Meanwhile, employers may find themselves complaining about the quality of new entrants to the labour force. These employers might not be able to articulate terribly well what’s wrong with the young people coming out of school. They may only be able to express it in terms of superficial symptoms, such as the failure of the school to teach spelling and grammar, but may nevertheless correctly sense a deeper problem.

See Wagner, The Global Achievement Gap.

However inchoate the community arguments may at times be, the complaints seem to be more deeply felt today. Education faces a crisis of public confidence. If professional educators do not take a lead in the revolution in education, they will find other forces in the community taking the lead, and the outcomes may not be what they expect or consider best from a professional point of view. As a profession, teachers and their professional organisations need to take a clear and prominent stand in this debate, as advocates for the transformation of our institutions of education.

It is easier to chart the territory of the past and heritage teaching practices than it is to predict the future. We can describe the old teaching more easily than we can articulate the New Learning. The familiar shape of the old teaching is easier to capture in our mind’s eye than something that is still emerging and uncertain. If the future is unsure, old teaching is a rock of certainty to which we may feel we can safely cling. Except, of course, if we find that retreat is no answer, and that a back-to- the-future approach does not really solve the fundamental problems faced today in schools and their communities.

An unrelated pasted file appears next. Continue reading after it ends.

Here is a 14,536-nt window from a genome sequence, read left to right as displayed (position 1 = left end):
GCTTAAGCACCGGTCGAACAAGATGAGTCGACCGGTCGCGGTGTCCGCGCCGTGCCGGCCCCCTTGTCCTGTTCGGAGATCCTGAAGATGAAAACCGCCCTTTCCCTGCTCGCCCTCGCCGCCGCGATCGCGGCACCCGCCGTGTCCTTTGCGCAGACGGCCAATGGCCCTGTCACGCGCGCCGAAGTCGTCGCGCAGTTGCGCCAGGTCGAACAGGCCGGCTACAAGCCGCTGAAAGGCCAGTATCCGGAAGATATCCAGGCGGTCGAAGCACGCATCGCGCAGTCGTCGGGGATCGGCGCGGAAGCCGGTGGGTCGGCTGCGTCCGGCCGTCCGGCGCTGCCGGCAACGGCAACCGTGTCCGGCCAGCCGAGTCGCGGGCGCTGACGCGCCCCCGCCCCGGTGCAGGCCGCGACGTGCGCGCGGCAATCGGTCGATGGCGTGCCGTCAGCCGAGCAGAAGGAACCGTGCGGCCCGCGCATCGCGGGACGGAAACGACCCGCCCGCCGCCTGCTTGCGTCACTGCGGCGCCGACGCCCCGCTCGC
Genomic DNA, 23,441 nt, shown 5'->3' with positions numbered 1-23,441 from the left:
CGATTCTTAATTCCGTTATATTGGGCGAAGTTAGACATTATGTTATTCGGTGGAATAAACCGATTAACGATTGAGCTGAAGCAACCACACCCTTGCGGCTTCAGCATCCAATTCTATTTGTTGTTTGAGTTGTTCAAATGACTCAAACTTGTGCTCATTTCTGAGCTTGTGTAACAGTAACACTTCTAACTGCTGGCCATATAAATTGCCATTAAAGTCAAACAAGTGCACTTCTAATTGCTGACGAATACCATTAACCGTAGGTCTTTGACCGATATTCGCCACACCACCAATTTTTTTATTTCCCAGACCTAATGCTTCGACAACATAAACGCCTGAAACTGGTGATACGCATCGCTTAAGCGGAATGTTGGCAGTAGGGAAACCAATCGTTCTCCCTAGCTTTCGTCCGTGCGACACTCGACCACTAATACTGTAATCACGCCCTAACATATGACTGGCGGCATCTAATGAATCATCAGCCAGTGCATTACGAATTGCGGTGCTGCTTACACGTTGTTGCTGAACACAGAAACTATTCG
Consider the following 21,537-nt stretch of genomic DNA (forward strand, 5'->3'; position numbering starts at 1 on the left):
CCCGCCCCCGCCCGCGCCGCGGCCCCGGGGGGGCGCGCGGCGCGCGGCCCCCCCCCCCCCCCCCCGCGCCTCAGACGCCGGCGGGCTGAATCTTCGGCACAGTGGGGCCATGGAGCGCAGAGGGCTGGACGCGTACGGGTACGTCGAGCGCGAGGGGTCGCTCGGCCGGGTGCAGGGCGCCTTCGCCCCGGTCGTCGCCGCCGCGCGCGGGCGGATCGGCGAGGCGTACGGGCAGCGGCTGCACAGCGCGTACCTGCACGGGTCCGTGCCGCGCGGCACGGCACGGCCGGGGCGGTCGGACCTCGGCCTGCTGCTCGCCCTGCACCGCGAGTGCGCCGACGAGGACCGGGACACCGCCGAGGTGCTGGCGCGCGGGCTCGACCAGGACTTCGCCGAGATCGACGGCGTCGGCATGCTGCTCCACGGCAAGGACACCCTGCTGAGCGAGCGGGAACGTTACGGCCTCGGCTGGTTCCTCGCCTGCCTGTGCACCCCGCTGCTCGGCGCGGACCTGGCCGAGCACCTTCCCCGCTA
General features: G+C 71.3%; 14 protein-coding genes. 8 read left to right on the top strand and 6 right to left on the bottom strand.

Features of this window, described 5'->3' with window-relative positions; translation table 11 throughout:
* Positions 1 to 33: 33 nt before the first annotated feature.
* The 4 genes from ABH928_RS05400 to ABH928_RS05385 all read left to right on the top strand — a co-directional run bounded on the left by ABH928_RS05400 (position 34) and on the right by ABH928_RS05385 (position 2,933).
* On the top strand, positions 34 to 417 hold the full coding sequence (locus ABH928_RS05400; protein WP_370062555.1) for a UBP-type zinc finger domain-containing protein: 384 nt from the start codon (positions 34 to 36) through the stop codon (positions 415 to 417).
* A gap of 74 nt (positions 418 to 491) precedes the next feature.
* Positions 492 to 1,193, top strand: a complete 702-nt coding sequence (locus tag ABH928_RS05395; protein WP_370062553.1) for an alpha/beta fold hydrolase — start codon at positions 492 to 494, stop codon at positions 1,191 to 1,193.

The New Learning we are proposing is not a destination, but a challenging journey. The debate about our educational futures is so volatile and stoops at times to such populist depths, that we can’t be sure how the coming revolution in education will unfold and what shape the New Learning will take. The consequence is that the New Learning is not an agenda that can be clearly formulated; still less a specific prescription. Rather, our New Learning is an open call to read the transformations going on in the world, to imagine the corresponding transformations that may need to occur in education, and to plan ways in which educators might lead these transformations rather than fall victim to changes over which they feel they have little or no control.